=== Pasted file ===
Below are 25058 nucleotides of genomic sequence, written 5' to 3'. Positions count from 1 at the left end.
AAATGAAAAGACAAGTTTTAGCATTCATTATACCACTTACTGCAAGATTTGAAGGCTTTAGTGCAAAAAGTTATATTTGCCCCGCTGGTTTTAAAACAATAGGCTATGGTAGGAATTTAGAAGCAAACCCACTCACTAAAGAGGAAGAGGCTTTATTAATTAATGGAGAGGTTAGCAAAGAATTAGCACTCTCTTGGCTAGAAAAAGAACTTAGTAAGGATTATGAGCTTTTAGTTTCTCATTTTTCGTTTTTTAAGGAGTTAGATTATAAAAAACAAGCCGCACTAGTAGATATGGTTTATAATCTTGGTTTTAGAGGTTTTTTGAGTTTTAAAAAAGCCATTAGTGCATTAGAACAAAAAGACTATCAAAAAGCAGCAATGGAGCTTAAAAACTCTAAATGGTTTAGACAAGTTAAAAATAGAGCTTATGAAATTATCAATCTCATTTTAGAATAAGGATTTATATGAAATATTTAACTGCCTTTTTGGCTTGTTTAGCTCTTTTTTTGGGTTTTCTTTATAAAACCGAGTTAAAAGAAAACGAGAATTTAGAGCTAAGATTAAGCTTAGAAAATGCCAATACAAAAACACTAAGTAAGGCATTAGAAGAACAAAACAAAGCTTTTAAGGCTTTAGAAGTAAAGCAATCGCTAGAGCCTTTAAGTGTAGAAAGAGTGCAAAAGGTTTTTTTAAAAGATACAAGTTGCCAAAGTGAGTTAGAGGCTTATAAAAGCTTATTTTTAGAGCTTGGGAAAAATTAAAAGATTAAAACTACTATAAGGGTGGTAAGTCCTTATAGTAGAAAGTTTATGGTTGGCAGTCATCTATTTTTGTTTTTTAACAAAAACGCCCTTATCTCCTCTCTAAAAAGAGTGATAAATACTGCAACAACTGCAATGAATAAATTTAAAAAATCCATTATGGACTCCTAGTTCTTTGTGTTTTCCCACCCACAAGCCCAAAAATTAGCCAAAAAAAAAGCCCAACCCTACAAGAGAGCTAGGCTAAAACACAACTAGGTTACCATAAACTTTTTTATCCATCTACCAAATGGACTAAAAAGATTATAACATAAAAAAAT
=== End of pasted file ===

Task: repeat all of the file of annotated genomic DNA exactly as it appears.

Below are 25058 nucleotides of genomic sequence, written 5' to 3'. Positions count from 1 at the left end.
AAATGAAAAGACAAGTTTTAGCATTCATTATACCACTTACTGCAAGATTTGAAGGCTTTAGTGCAAAAAGTTATATTTGCCCCGCTGGTTTTAAAACAATAGGCTATGGTAGGAATTTAGAAGCAAACCCACTCACTAAAGAGGAAGAGGCTTTATTAATTAATGGAGAGGTTAGCAAAGAATTAGCACTCTCTTGGCTAGAAAAAGAACTTAGTAAGGATTATGAGCTTTTAGTTTCTCATTTTTCGTTTTTTAAGGAGTTAGATTATAAAAAACAAGCCGCACTAGTAGATATGGTTTATAATCTTGGTTTTAGAGGTTTTTTGAGTTTTAAAAAAGCCATTAGTGCATTAGAACAAAAAGACTATCAAAAAGCAGCAATGGAGCTTAAAAACTCTAAATGGTTTAGACAAGTTAAAAATAGAGCTTATGAAATTATCAATCTCATTTTAGAATAAGGATTTATATGAAATATTTAACTGCCTTTTTGGCTTGTTTAGCTCTTTTTTTGGGTTTTCTTTATAAAACCGAGTTAAAAGAAAACGAGAATTTAGAGCTAAGATTAAGCTTAGAAAATGCCAATACAAAAACACTAAGTAAGGCATTAGAAGAACAAAACAAAGCTTTTAAGGCTTTAGAAGTAAAGCAATCGCTAGAGCCTTTAAGTGTAGAAAGAGTGCAAAAGGTTTTTTTAAAAGATACAAGTTGCCAAAGTGAGTTAGAGGCTTATAAAAGCTTATTTTTAGAGCTTGGGAAAAATTAAAAGATTAAAACTACTATAAGGGTGGTAAGTCCTTATAGTAGAAAGTTTATGGTTGGCAGTCATCTATTTTTGTTTTTTAACAAAAACGCCCTTATCTCCTCTCTAAAAAGAGTGATAAATACTGCAACAACTGCAATGAATAAATTTAAAAAATCCATTATGGACTCCTAGTTCTTTGTGTTTTCCCACCCACAAGCCCAAAAATTAGCCAAAAAAAAAGCCCAACCCTACAAGAGAGCTAGGCTAAAACACAACTAGGTTACCATAAACTTTTTTATCCATCTACCAAATGGACTAAAAAGATTATAACATAAAAAAAT